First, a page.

The only romantic relationship I’ve been in lasted for three months in the summer of 2013, and it was during this time that I learned how to drive before formally obtaining my operator’s license in the upcoming fall. As practice, my father would ride shotgun and accompany me to my girlfriend’s apartment to pick her up, checking to see that I did not exceed the speed limit, drove with my hands 10 and 2 on the wheel, changed lanes when appropriate, and stayed focused on the road at all times. The drive to her apartment went smoothly, but coming back from it, I made an error of judgment that I believe factored into my girlfriend’s decision to agree to a break up with me: I slammed on the breaks at a stoplight too late, and wound up in the middle of the intersection while the light was red! “GO, GO, GO!!!!!!!!!” my dad screamed. I proceeded to drive past the stoplight, perturbed, embarrassed, and emotionally scarred. I would remember this moment forever.
I could tell dozens more of these cringe-filled stories. One that stands out in my mind is the time when I turned left at a “Cross Traffic Does Not Stop” sign just before a car coming from my right passed through the intersection, nearly causing a devastating accident. At another time, I was attending a swimming lesson and projectile vomited for five minutes straight from physically overexerting myself. It was so bad my instructor cancelled the lesson, and shut down the school’s natatorium for the entire rest of the day to clean up the mess I left. Finally, I visited my friend, Lawrence, at his new house in the suburbs of Tampa, Florida. Lawrence and his parents assumed that I would only be visiting for five or six days, but little did they realize that I wasn’t booked to leave until the end of July, which was a whole three weeks away. And so Lawrence’s family grew increasingly exasperated with this sixth mouth to feed, while Lawrence himself couldn’t wait until I was on my way home.
You might be wondering why I opened up about such embarrassing moments if most normal people would’ve put the seal on them a long time ago, never to become public knowledge. You’d think that I take very little if any pleasure in divulging sensitive information about myself that illuminates my weaknesses and stains my past. But that right there is the crux of the discomfort (and perhaps yours, too): if I never learn how to talk about those moments of weakness, or those stains on my past, they’ll remain exactly that and I’ll forever view them from a perspective of corrosive negativity. I’m here today to argue in favor of appreciating rather than catastrophizing those awkward slip-ups in life that taken on their own, aren’t all that important, but built up over time, severely damage your self-esteem and constrain your emotional intelligence.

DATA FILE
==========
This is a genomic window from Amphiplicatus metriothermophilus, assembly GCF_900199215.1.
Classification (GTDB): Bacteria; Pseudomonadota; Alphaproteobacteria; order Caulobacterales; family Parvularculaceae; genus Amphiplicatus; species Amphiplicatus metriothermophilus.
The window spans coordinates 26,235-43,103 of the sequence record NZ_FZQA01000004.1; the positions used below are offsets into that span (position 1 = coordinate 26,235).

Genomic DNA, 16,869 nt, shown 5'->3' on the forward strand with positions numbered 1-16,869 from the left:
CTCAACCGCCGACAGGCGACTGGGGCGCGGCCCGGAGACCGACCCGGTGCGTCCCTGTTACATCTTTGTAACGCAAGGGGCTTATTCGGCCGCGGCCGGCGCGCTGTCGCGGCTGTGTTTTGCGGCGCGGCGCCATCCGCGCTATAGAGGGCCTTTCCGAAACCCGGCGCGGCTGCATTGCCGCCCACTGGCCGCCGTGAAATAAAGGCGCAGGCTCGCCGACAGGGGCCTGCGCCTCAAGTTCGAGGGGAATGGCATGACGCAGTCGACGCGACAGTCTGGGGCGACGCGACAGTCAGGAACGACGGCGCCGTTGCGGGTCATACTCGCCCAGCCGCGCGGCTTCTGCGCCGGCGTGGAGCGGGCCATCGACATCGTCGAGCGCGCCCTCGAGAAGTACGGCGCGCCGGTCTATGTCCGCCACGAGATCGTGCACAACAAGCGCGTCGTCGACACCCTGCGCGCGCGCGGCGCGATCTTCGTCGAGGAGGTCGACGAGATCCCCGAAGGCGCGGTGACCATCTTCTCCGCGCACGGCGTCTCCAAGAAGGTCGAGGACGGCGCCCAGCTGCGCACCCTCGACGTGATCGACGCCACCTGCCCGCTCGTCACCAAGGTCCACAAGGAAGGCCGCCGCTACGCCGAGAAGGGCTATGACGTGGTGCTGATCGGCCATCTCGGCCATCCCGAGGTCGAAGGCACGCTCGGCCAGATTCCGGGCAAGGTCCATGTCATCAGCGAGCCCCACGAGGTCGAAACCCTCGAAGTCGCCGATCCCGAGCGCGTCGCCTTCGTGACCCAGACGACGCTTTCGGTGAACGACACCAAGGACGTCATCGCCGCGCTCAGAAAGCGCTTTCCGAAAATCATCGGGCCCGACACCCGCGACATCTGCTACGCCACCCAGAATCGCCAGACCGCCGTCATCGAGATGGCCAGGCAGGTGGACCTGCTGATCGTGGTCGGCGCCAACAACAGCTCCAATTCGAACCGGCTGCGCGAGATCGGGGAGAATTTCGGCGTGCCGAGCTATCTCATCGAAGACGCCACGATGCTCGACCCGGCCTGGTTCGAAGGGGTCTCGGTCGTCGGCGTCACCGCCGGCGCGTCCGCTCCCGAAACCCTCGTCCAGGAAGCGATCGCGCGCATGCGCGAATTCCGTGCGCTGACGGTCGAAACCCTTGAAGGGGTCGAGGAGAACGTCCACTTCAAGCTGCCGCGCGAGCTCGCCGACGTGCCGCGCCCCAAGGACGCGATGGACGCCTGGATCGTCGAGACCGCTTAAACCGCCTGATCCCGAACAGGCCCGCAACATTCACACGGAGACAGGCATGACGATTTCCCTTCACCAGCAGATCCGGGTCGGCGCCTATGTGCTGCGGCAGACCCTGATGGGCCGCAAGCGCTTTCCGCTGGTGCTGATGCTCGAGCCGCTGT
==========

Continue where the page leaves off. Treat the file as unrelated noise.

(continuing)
When I asked a friend at work about what makes us cringe at our past selves, and in particular our past mistakes, he likened his answer to leveling up in a video game.
Let’s assume that you’ve reached the maximum level in an open-world role-playing game that places a strong emphasis on defeating difficult bosses and unlocking novel abilities. Upon reloading a save file from one year ago, you notice that your character has been stripped of his power—his strongest weapon is a wooden stick that you looted from a decayed corpse, his clothes are all torn up and ragged, and his only special ability is the one he unlocked by default. Like your 12 year old self, you cringe at this character because he is an inherently inferior version of the Demigod you’ve spent countless hours powering up, improving, and customizing.
On the other hand, an advantage of reloading a save from such a long time ago is that you get to do all of the things that you either overlooked or screwed up during the first play-through. Maybe you kill an optional boss that you hadn’t known existed, or complete a side-quest that you initially failed. The point is that by taking all of this accumulated knowledge and wisdom about the game and its nuances, you approach the game in ways that prove advantageous to your character’s overall strength. And so the next time he reaches the maximum level, he’ll be unstoppable.
In real life we lack the luxury of reloading save files to correct for, improve upon, or avoid past blunders. If it were up to me, I would’ve traveled back in time and saved myself the embarrassment of stopping in the middle of a busy intersection while my girlfriend was sitting in the backseat, bearing witness to my incompetence. I would’ve looked both ways at the “Cross Traffic Does Not Stop” sign before turning left. I would’ve informed my instructor that I was feeling nauseated from swimming too many laps, and exited the pool to take a breather. And I would’ve planned my stay at Lawrence’s house for six days instead of three weeks. I would’ve also corrected for more recent errors in judgment, such as the time when I accidentally signed up for a gender studies course and wasted over $300 in college tuition. The reality is, of course, that I have to live knowing that at some point in the timeline of my existence, those cringe-inducing, abominable moments “happened” and that I can never undo or prevent them. But maybe I don’t have to, and neither do you.
Ultimately, to assuage the negative feelings associated with your past is to remind yourself that each screw up you have made is a part and parcel of the much wiser person you are in the present. But however wiser and more attuned to the decision-making process than your child or teenage selves ever were, you’d be misguided in assuming that you’re no longer prone to embarrassing yourself in public, like I have done so many times before and will inevitably continue to do. Thus, all you can hope for is that you’re a little better off tomorrow than today, may it be spiritually, physically, emotionally, or intellectually.